From January 2018, the Swiss Financial Market Infrastructure Act (RS 958.1, FMIA) which came into force in early 2016, will require participants admitted to a trading venue (Swiss securities dealers, foreign participants authorised by the FINMA, etc.) to report all the information required for the transparent trading of securities.
Similar requirements are already in place or will be added (depending on the types of counterparty) for OTC and ET derivatives. These will not be covered here.
Trading platforms (which in practice are the SIX Swiss Exchange, and the BX Berne eXchange) and multilateral trading facilities will be required to supervise price formation and the transactions conducted within their venues more closely to detect insider trading, price and market manipulation and any other violations of statutory or regulatory provisions. If a violation is suspected, the FINMA and possibly the relevant prosecuting authority will be informed.
Non-admitted securities traders will also be subject to the same transparent trading and reporting rules (article 15 paragraph 2 of the Federal Law on Stock Exchanges (LBVM; RS 954.1)).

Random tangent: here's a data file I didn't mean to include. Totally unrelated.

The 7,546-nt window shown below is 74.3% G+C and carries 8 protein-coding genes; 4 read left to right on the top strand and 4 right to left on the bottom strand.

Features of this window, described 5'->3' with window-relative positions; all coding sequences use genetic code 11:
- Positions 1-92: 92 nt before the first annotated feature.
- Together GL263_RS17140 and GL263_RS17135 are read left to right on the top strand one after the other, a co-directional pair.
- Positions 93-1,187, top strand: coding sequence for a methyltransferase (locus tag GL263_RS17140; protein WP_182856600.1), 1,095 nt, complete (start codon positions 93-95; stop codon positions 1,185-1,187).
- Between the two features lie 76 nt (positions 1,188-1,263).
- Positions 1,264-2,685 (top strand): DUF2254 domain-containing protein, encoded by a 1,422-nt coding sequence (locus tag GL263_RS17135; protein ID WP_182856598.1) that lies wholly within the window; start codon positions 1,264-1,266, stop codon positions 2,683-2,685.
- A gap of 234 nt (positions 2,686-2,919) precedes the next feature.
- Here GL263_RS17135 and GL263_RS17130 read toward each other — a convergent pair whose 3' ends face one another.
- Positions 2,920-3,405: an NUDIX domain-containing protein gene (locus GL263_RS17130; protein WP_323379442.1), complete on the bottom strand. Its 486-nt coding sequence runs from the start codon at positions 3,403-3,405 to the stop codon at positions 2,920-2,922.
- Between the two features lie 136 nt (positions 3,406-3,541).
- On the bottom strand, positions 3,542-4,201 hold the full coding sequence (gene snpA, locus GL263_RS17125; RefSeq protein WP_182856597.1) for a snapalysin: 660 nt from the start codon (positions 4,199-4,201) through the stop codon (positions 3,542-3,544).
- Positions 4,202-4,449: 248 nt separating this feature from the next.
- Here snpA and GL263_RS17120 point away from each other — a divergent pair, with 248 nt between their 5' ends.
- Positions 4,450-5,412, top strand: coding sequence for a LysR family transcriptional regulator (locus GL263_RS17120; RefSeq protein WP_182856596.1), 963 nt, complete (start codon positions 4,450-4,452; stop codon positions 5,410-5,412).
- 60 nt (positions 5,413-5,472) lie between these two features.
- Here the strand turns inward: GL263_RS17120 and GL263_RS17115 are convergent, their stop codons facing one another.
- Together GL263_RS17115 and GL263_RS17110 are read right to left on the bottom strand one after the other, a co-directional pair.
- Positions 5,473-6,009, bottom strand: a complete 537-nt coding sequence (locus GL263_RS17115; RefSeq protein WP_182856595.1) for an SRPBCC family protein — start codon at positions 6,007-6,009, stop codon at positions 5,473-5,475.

Reporting requirements apply to all of a participant’s securities transactions (sale, purchase, etc.), whether proprietary or carried out on behalf of a client.
The following must be reported:
- the title and number of securities bought or sold;
- the volume and the date and time at which the transaction was concluded;
- the price;
- information required to establish the identity of the beneficial owner (new!).
The notion of beneficial owner will be the same as that used for provisions against money laundering.
However, operating legal entities, foundations and collective investments schemes will be identified by an internationally standardised Legal Entity Identifier (LEI). If no LEI is available, the BIC (business identifier code) or Commercial Register number, preceded by the country code, may be used. In the case of a trust, the trustee should be declared.
For natural persons, the nationality (country code), date of birth and a confidential identification number created by the participant will be used. This means that the person’s family name and given name will not be reported.
However, the system will be different for transactions on the European market (including for Swiss residents): under MiFID II/MiFIR, the first five letters of the person’s given name and family name must be reported (CONCAT code). Nevertheless, an identifier such as a passport number, personal number or social security number can be used and has been adopted by numerous EU countries that do not use CONCAT codes.